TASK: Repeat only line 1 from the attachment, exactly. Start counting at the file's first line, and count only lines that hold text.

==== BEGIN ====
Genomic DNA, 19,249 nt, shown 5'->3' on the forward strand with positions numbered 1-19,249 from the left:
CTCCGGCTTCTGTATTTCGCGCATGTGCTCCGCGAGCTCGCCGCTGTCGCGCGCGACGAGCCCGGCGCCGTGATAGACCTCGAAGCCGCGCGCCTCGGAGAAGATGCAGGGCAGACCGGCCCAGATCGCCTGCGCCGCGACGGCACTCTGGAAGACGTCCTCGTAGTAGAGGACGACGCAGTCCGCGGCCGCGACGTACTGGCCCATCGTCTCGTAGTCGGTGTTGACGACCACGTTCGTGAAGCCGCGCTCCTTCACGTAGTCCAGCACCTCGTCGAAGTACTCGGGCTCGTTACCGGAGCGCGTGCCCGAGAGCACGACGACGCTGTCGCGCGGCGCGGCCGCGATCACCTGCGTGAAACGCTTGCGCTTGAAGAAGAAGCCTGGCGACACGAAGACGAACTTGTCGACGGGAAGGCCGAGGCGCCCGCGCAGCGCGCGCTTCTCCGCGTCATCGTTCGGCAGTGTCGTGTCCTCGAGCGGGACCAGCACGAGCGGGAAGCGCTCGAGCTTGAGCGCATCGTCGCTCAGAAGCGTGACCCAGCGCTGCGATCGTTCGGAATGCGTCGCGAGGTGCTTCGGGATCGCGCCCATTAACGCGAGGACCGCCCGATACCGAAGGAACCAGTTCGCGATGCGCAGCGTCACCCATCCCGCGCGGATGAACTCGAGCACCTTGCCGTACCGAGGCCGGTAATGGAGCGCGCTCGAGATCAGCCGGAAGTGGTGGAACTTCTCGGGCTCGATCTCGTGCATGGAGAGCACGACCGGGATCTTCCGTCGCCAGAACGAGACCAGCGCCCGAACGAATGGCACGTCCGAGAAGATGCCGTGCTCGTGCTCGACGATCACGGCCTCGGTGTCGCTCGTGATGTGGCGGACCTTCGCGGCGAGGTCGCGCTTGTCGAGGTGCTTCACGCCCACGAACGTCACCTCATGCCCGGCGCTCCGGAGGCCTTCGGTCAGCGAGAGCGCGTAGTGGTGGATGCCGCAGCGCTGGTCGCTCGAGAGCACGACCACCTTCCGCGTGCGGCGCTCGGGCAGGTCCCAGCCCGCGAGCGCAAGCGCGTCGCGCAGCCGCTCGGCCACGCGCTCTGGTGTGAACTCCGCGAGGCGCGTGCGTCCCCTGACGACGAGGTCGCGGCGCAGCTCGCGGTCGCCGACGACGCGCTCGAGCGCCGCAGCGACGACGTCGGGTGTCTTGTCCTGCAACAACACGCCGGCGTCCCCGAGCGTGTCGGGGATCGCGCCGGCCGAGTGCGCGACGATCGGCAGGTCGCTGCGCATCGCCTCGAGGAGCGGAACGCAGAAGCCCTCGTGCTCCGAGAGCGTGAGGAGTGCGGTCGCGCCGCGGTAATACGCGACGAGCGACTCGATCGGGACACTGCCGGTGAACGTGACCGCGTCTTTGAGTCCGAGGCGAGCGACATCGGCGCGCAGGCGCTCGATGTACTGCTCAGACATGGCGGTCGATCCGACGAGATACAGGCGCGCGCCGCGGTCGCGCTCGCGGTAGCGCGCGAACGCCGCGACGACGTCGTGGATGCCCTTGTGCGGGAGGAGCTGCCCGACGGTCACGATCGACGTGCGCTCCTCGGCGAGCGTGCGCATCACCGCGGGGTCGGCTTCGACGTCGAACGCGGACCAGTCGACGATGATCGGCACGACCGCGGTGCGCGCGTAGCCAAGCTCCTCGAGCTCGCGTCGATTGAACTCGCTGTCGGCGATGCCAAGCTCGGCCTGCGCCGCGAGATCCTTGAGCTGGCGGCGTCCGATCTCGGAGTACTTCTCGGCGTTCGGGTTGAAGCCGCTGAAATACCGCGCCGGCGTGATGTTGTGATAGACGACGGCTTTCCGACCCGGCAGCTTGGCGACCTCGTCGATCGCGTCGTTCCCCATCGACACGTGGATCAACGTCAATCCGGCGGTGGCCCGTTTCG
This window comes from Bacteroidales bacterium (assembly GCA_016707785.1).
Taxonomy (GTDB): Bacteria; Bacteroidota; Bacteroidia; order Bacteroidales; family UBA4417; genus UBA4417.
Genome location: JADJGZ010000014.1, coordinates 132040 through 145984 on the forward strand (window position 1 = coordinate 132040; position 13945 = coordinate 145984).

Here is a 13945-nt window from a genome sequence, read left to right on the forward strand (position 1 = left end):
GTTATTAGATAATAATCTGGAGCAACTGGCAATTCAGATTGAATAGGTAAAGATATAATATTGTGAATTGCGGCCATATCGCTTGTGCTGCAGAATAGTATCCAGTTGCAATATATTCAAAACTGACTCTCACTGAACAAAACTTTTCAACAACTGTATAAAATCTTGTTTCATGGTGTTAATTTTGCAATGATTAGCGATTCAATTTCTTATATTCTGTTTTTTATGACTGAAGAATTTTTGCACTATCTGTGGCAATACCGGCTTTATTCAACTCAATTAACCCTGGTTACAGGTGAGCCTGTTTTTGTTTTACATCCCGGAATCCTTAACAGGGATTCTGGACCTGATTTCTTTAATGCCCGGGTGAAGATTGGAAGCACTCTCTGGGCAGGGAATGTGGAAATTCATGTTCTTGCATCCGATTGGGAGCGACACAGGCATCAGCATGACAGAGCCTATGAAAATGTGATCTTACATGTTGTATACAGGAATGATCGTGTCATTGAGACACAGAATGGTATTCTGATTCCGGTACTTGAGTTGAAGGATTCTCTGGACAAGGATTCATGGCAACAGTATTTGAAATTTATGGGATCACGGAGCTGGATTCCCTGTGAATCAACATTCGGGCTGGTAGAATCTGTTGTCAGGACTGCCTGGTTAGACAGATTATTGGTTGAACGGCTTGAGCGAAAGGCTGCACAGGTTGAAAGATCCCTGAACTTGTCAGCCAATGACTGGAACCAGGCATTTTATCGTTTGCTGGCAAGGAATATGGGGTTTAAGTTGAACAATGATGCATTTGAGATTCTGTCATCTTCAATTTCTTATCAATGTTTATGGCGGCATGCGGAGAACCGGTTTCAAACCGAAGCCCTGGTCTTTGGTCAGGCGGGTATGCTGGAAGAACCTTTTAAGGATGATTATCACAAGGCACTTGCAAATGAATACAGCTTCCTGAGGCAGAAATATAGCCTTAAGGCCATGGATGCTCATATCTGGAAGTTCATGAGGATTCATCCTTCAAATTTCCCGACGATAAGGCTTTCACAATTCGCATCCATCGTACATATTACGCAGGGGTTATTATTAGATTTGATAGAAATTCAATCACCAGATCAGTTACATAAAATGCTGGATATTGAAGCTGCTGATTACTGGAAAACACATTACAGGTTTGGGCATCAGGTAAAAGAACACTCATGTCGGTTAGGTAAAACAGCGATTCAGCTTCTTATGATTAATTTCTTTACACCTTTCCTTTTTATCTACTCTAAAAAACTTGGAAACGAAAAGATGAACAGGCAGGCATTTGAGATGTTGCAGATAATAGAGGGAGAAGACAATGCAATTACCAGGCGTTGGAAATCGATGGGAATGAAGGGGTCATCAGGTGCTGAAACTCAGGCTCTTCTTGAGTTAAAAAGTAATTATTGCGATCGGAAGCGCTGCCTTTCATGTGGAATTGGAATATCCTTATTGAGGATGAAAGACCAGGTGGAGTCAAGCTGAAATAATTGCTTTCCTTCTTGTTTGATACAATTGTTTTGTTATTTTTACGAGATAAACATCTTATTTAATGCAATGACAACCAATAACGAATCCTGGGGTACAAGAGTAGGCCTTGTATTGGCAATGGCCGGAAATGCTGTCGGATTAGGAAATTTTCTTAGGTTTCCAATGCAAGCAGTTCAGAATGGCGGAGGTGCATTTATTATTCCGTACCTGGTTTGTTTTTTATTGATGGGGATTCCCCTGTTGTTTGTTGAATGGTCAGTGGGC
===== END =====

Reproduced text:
Genomic DNA, 19,249 nt, shown 5'->3' on the forward strand with positions numbered 1-19,249 from the left: